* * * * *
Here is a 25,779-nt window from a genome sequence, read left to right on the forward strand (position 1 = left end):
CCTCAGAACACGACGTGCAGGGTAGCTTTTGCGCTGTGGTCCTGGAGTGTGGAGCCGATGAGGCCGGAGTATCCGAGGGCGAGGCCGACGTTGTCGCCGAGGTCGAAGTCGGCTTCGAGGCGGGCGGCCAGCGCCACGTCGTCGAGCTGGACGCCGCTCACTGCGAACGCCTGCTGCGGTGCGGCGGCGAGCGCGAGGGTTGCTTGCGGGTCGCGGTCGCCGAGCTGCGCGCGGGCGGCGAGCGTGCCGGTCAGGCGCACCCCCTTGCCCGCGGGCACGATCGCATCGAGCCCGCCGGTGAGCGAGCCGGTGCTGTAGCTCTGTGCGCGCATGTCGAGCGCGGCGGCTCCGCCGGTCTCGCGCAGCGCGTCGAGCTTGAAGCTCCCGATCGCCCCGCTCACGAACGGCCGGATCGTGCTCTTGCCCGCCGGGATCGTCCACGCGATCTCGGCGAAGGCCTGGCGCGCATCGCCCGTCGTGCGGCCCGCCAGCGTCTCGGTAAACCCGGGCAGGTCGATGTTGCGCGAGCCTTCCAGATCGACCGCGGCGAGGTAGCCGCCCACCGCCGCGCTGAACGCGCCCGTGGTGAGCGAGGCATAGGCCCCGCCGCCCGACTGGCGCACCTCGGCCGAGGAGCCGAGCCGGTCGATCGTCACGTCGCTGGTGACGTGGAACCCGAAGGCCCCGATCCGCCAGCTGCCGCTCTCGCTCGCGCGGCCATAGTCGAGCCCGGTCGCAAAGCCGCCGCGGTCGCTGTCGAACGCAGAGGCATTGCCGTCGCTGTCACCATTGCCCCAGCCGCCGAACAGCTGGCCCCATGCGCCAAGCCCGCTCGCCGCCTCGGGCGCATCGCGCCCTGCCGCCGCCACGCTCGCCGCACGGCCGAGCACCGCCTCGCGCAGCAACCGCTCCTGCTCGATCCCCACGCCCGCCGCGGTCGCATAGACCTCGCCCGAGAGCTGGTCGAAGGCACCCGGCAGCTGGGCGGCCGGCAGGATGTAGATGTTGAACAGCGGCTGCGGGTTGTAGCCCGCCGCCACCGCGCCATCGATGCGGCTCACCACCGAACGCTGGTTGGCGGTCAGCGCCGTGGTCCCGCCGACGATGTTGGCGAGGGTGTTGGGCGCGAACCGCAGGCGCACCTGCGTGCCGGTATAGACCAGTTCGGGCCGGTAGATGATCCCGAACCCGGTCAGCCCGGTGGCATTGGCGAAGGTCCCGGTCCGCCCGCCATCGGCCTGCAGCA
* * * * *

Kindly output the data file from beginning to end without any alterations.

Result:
Here is a 25,779-nt window from a genome sequence, read left to right on the forward strand (position 1 = left end):
CCTCAGAACACGACGTGCAGGGTAGCTTTTGCGCTGTGGTCCTGGAGTGTGGAGCCGATGAGGCCGGAGTATCCGAGGGCGAGGCCGACGTTGTCGCCGAGGTCGAAGTCGGCTTCGAGGCGGGCGGCCAGCGCCACGTCGTCGAGCTGGACGCCGCTCACTGCGAACGCCTGCTGCGGTGCGGCGGCGAGCGCGAGGGTTGCTTGCGGGTCGCGGTCGCCGAGCTGCGCGCGGGCGGCGAGCGTGCCGGTCAGGCGCACCCCCTTGCCCGCGGGCACGATCGCATCGAGCCCGCCGGTGAGCGAGCCGGTGCTGTAGCTCTGTGCGCGCATGTCGAGCGCGGCGGCTCCGCCGGTCTCGCGCAGCGCGTCGAGCTTGAAGCTCCCGATCGCCCCGCTCACGAACGGCCGGATCGTGCTCTTGCCCGCCGGGATCGTCCACGCGATCTCGGCGAAGGCCTGGCGCGCATCGCCCGTCGTGCGGCCCGCCAGCGTCTCGGTAAACCCGGGCAGGTCGATGTTGCGCGAGCCTTCCAGATCGACCGCGGCGAGGTAGCCGCCCACCGCCGCGCTGAACGCGCCCGTGGTGAGCGAGGCATAGGCCCCGCCGCCCGACTGGCGCACCTCGGCCGAGGAGCCGAGCCGGTCGATCGTCACGTCGCTGGTGACGTGGAACCCGAAGGCCCCGATCCGCCAGCTGCCGCTCTCGCTCGCGCGGCCATAGTCGAGCCCGGTCGCAAAGCCGCCGCGGTCGCTGTCGAACGCAGAGGCATTGCCGTCGCTGTCACCATTGCCCCAGCCGCCGAACAGCTGGCCCCATGCGCCAAGCCCGCTCGCCGCCTCGGGCGCATCGCGCCCTGCCGCCGCCACGCTCGCCGCACGGCCGAGCACCGCCTCGCGCAGCAACCGCTCCTGCTCGATCCCCACGCCCGCCGCGGTCGCATAGACCTCGCCCGAGAGCTGGTCGAAGGCACCCGGCAGCTGGGCGGCCGGCAGGATGTAGATGTTGAACAGCGGCTGCGGGTTGTAGCCCGCCGCCACCGCGCCATCGATGCGGCTCACCACCGAACGCTGGTTGGCGGTCAGCGCCGTGGTCCCGCCGACGATGTTGGCGAGGGTGTTGGGCGCGAACCGCAGGCGCACCTGCGTGCCGGTATAGACCAGTTCGGGCCGGTAGATGATCCCGAACCCGGTCAGCCCGGTGGCATTGGCGAAGGTCCCGGTCCGCCCGCCATCGGCCTGCAGCA